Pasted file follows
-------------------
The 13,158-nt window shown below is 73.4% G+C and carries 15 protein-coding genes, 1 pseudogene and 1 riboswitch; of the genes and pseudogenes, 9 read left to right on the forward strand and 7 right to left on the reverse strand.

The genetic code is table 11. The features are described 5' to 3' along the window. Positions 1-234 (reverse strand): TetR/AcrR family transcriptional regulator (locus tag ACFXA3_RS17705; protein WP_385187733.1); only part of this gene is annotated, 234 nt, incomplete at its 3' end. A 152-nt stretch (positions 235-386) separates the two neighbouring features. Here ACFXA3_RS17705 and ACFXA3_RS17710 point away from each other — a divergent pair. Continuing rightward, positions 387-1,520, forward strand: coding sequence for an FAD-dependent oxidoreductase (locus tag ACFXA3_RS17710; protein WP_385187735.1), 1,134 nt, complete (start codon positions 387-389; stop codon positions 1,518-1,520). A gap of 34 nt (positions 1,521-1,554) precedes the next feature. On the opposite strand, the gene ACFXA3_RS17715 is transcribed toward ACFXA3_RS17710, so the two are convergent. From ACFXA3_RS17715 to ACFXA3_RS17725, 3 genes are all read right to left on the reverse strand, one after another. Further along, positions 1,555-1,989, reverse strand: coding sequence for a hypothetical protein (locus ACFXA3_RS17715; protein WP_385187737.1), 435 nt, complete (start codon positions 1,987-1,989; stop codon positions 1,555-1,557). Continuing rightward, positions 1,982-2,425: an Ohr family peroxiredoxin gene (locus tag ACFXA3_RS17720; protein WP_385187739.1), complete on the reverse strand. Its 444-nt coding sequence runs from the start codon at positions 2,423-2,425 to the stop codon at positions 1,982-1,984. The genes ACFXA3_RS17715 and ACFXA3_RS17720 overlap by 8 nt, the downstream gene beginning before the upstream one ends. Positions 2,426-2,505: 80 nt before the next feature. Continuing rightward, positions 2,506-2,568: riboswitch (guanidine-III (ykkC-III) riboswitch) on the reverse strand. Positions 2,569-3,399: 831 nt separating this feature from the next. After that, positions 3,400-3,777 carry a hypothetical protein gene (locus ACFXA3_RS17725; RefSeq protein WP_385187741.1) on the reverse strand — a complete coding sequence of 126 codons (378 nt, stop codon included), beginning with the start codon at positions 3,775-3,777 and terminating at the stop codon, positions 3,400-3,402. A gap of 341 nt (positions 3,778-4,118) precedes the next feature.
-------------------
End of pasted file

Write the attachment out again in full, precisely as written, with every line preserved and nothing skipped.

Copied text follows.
The 13,158-nt window shown below is 73.4% G+C and carries 15 protein-coding genes, 1 pseudogene and 1 riboswitch; of the genes and pseudogenes, 9 read left to right on the forward strand and 7 right to left on the reverse strand.

The genetic code is table 11. The features are described 5' to 3' along the window. Positions 1-234 (reverse strand): TetR/AcrR family transcriptional regulator (locus tag ACFXA3_RS17705; protein WP_385187733.1); only part of this gene is annotated, 234 nt, incomplete at its 3' end. A 152-nt stretch (positions 235-386) separates the two neighbouring features. Here ACFXA3_RS17705 and ACFXA3_RS17710 point away from each other — a divergent pair. Continuing rightward, positions 387-1,520, forward strand: coding sequence for an FAD-dependent oxidoreductase (locus tag ACFXA3_RS17710; protein WP_385187735.1), 1,134 nt, complete (start codon positions 387-389; stop codon positions 1,518-1,520). A gap of 34 nt (positions 1,521-1,554) precedes the next feature. On the opposite strand, the gene ACFXA3_RS17715 is transcribed toward ACFXA3_RS17710, so the two are convergent. From ACFXA3_RS17715 to ACFXA3_RS17725, 3 genes are all read right to left on the reverse strand, one after another. Further along, positions 1,555-1,989, reverse strand: coding sequence for a hypothetical protein (locus ACFXA3_RS17715; protein WP_385187737.1), 435 nt, complete (start codon positions 1,987-1,989; stop codon positions 1,555-1,557). Continuing rightward, positions 1,982-2,425: an Ohr family peroxiredoxin gene (locus tag ACFXA3_RS17720; protein WP_385187739.1), complete on the reverse strand. Its 444-nt coding sequence runs from the start codon at positions 2,423-2,425 to the stop codon at positions 1,982-1,984. The genes ACFXA3_RS17715 and ACFXA3_RS17720 overlap by 8 nt, the downstream gene beginning before the upstream one ends. Positions 2,426-2,505: 80 nt before the next feature. Continuing rightward, positions 2,506-2,568: riboswitch (guanidine-III (ykkC-III) riboswitch) on the reverse strand. Positions 2,569-3,399: 831 nt separating this feature from the next. After that, positions 3,400-3,777 carry a hypothetical protein gene (locus ACFXA3_RS17725; RefSeq protein WP_385187741.1) on the reverse strand — a complete coding sequence of 126 codons (378 nt, stop codon included), beginning with the start codon at positions 3,775-3,777 and terminating at the stop codon, positions 3,400-3,402. A gap of 341 nt (positions 3,778-4,118) precedes the next feature.